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Vendée Globe: The hotspots on the route around the world

Skippers cover around 28,000 nautical miles on the Vendée Globe. These can be divided into three main stages: the first third in the Atlantic, the Southern Ocean and the last third again in the Atlantic. The sailors not only have to master a wide variety of wind and wave conditions, but also cross different climate zones with autumn weather at the start, heat at the equator and subpolar cold in the south.

In addition to the correct setting of the yacht in order to sail at the highest possible speed, so-called weather routing is one of the most important tasks on board. Using weather forecasts and appropriate software, such as the Adrena routing program, the skippers try to find the best course past calm zones and around heavy storms. They are only dependent on their own knowledge; Outside help, such as external weather experts, is prohibited. Although the programs are fed with the corresponding forecast data, they can already look ahead several days and sometimes weeks, but these are always only calculations of probabilities. In the end, it is up to the knowledge and experience of each skipper to follow the suggestions of the software or to rely on your own intuition.

Through lulls, storms and different climates

In the first phase of the race, the participants usually give full throttle, by the time they reach the Southern Ocean, the wheat has usually been separated from the chaff. Because whoever reaches one of the strong winds of low pressure areas moving from west to east can hardly be caught - like with a chairlift in which you catch the first gondola. With the further developed foils and the higher speed, the boats can sail longer than before with these low pressure areas, so that the phases with less wind in between, in which the field can collapse, decrease. However, the virtual ice border brings the participants closer to northern high pressure areas than before, which could result in interesting constellations.

When you reach Cape Horn, the last stage begins. Here, those placed in the front try above all to secure their position to the rear. Exciting boat-to-boat battles can develop because of the changing conditions.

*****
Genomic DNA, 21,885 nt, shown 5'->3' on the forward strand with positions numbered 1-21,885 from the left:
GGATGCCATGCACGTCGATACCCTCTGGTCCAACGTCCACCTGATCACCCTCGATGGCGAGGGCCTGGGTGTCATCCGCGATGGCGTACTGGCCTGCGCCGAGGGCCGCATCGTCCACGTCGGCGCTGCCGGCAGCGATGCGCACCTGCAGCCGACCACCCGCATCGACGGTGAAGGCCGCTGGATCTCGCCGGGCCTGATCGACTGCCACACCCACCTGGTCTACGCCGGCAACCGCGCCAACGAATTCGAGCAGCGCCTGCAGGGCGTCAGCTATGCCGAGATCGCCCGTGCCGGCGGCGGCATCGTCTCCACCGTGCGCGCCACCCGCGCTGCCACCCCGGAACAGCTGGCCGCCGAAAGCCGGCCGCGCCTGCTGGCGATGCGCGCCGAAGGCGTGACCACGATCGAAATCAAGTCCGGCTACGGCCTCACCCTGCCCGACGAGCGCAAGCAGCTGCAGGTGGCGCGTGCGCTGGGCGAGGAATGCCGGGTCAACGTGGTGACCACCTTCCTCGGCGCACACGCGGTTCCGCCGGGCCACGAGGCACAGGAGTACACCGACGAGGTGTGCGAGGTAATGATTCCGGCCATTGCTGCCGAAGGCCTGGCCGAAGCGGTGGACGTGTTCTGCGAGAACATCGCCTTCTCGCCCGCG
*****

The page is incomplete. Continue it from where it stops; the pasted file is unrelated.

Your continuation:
In the following we show the most important hotspots on the route:

YACHT / N. Campe The main hotspots of the Vendée Globe

1 Biscay
If the Azores high extends far to the east at the start, moderate conditions are to be expected. It looks different when one of the low pressure areas stretches from Newfoundland to Europe. Then it can be a very tough first day with a lot of wind and sometimes chaotic waves

2 Azores high
The mostly light wind zone should be avoided, so don't sail too far to the west

3 Canaries / Cape Verde
The archipelagos offer a variety of tactical options. Accelerating jet effects can form between the islands, but in the lee of them there are also cover and slack zones

4 doldrums
In this area, also known as the intra-tropical convergence zone or Kalmen, the two trade winds, the north-east and south-east trade winds, collide. Thunderstorms, sudden strong gusts and calm as well as sometimes very high waves characterize this area

5 St. Helena high
The pronounced light wind zone blocks the direct route to the south and is bypassed to the west. The skippers try to catch the smaller low pressure areas moving east from the Brazilian coast. However, they want to stay as far away from the coast as possible, otherwise they would sail too much. There is only a narrow band available for choosing a course

6 ice line
To prevent collisions with icebergs and growlers, the race management has set up a protection zone, the Antarctic Exclusion Zone (AEZ). It is an imaginary circle around the Antarctic between 45 degrees south on the Crozet Islands and 68 degrees south near Cape Horn, between these marks there are further GPS points, which together form a line. This line must not be crossed. The zone is adjusted during the race depending on the ice conditions

7 Southern Ocean
Circumnavigating Antarctica makes up almost a third of the total distance and is considered the toughest part. Cold, a lot of wind and high waves shape it. After leaving the South Atlantic, on the way east, you have to catch one of the low pressure areas as quickly as possible, which come from Brazil, Madagascar or New Zealand. These move in a west-east direction, so the Antarctic circumnavigation usually takes place in strong winds

8 lulls
The ice line forces skippers to take a more northerly route than before, and there is a risk of getting into one of the high pressure areas of the Indian Ocean or Pacific

9 Cape Horn
Its expansion to the south brings the yachts below the 56th parallel south and thus into the "angry fifties" notorious because of their stormy winds

10 way back
In the last third you have to master the same navigational and weather tactical challenges as in the first part: the St. Helena high, the Doldrums, the Azores high and the Biscay

This article is part of a big special about the Vendée Globe in YACHT 23/2020. The issue is until November 17th. available at the kiosk or ordered digitally here.